This year marks the 10th Anniversary of University of Illinois Press’ Women and Film History International series. In collaboration with film historians, Kay Armatage, Jane M. Gaines, and Christine Gledhill, the series was originally devised as a home for new generation of film historians committed to exploring the central role of women as both filmmakers and audiences in the establishment and development of cinema as a dominant form of twentieth-century popular entertainment.

 

 

Using extensive archival work and theoretical revisions of early feminist film theory, books in the series traced the careers and trajectories of early women film pioneers: Germaine Dulac, Marie Dressler, and Sarah Bernhardt. Meanwhile Mark Cooper’s award-winning book, Universal Women, examines how women flourished at Universal during the silent era and Marina Dahlquist’s collection, Exporting Perilous Pauline, explores fascinating case studies on film star Pearl White and the circulation of serial film heroines across the globe.

 

 

The past year has seen the mission of the series both come into fruition and expand. We published Jane Gaines’ Pink-Slipped: What Happened to Women in the Silent Film Industries? Her book is an eye-opening theoretical intervention that both undergirds and troubles the larger work in the series. She shines a light on pioneering filmmaking women and provides an insightful examination of the historiographical process itself. The book project was supported Academy of Motion Picture Arts & Sciences, and Jane started the new year with a lecture, screening, and reception to full auditorium as part of the Academy’s Film Scholars Lecture series.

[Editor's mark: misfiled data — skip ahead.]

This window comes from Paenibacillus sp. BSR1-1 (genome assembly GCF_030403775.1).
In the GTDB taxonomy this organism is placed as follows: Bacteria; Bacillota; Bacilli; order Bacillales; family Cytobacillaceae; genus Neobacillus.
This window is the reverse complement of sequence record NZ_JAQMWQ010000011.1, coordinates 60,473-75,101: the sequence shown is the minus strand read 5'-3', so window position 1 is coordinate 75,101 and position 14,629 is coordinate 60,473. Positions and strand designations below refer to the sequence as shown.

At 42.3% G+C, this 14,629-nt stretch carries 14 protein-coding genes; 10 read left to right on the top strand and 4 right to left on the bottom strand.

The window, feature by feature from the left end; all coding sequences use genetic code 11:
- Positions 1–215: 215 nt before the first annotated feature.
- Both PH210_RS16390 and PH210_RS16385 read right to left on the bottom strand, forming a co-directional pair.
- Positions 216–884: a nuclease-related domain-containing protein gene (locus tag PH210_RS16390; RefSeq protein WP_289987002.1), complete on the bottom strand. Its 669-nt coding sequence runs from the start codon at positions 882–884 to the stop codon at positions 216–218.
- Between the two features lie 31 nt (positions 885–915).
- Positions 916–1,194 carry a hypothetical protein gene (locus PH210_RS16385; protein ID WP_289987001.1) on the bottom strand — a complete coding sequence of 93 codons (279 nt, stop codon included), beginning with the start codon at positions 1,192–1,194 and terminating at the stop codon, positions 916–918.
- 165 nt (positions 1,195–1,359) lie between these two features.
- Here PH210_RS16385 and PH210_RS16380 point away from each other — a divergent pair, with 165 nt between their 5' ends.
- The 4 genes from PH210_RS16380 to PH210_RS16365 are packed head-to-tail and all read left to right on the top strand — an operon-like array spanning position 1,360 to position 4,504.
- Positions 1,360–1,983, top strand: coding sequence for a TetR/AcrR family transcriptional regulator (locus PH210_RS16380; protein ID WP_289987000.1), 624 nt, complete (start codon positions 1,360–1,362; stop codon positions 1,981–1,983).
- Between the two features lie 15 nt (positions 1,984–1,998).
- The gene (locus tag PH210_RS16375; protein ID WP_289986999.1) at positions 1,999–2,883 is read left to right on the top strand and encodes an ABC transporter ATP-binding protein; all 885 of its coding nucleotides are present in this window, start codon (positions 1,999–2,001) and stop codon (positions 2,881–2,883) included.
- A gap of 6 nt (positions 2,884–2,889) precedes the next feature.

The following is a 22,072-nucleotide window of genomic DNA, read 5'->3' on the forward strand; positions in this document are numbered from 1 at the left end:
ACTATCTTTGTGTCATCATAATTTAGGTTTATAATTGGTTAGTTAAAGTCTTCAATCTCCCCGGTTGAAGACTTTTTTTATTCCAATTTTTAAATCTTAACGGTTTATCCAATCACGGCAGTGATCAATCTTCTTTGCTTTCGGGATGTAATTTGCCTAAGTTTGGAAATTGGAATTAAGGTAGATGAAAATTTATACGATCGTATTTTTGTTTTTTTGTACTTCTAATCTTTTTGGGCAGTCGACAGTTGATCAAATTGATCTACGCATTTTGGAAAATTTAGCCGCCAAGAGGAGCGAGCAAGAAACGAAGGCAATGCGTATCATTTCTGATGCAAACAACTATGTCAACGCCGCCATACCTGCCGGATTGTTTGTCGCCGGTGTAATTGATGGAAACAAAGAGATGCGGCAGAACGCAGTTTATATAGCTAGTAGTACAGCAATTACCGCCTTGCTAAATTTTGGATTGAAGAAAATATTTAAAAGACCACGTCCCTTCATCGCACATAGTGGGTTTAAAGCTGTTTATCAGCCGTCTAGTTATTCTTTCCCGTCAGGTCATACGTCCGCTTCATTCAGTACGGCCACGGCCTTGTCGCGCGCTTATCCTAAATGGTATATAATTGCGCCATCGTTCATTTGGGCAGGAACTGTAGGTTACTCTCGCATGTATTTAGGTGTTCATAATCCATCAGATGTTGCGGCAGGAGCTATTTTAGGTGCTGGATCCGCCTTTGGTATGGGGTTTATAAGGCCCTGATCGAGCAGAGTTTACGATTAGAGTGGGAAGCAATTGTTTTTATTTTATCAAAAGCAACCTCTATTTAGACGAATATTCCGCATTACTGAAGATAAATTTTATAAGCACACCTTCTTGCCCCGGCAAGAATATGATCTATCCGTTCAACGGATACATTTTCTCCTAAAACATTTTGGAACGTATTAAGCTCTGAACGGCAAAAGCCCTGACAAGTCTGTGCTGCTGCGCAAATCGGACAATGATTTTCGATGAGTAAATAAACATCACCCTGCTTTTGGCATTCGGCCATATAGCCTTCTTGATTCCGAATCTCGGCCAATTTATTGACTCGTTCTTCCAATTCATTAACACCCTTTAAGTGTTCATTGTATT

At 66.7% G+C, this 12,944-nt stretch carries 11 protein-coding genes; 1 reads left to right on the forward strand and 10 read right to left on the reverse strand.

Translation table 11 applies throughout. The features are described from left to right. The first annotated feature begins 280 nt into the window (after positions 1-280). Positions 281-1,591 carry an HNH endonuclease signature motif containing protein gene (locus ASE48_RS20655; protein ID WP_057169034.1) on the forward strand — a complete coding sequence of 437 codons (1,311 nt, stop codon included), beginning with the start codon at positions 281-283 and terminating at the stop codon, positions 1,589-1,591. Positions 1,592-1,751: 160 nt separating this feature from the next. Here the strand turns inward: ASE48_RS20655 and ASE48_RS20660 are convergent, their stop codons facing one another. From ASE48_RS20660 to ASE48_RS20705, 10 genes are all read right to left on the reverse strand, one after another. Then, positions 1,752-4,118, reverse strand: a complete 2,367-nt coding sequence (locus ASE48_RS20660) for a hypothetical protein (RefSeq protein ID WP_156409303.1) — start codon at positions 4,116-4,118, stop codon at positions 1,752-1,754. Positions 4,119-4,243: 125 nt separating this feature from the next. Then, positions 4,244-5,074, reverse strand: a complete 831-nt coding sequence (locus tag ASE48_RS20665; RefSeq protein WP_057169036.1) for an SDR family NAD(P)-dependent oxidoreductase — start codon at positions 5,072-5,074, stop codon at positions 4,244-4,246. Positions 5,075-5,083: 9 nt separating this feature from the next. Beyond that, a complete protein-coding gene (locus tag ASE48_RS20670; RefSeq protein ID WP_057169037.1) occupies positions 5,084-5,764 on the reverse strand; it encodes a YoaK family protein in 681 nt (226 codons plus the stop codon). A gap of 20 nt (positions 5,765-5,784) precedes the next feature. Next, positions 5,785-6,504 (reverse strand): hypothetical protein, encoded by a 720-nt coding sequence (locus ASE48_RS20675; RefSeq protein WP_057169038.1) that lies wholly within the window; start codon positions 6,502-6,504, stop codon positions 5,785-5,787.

At the same time, we have started to push the boundaries of the series temporally, thematically, and methodologically as we look toward the future. Two great examples will publish later this spring. Shilyh Warren’s Subject to Reality: Women and Documentary Film, places the wave of revolutionary women’s documentary films of the 1970s in the larger history of US documentary film production. Meanwhile, Susan Potter’s Queer Timing: The Emergence of Lesbian Sexuality in Early Cinema uses a playful encounter between historic spectators, on screen figures, and contemporary scholars to explore same-sex eroticism in first decades of cinema.

 

 

 

 

 

 

 

 

 

 

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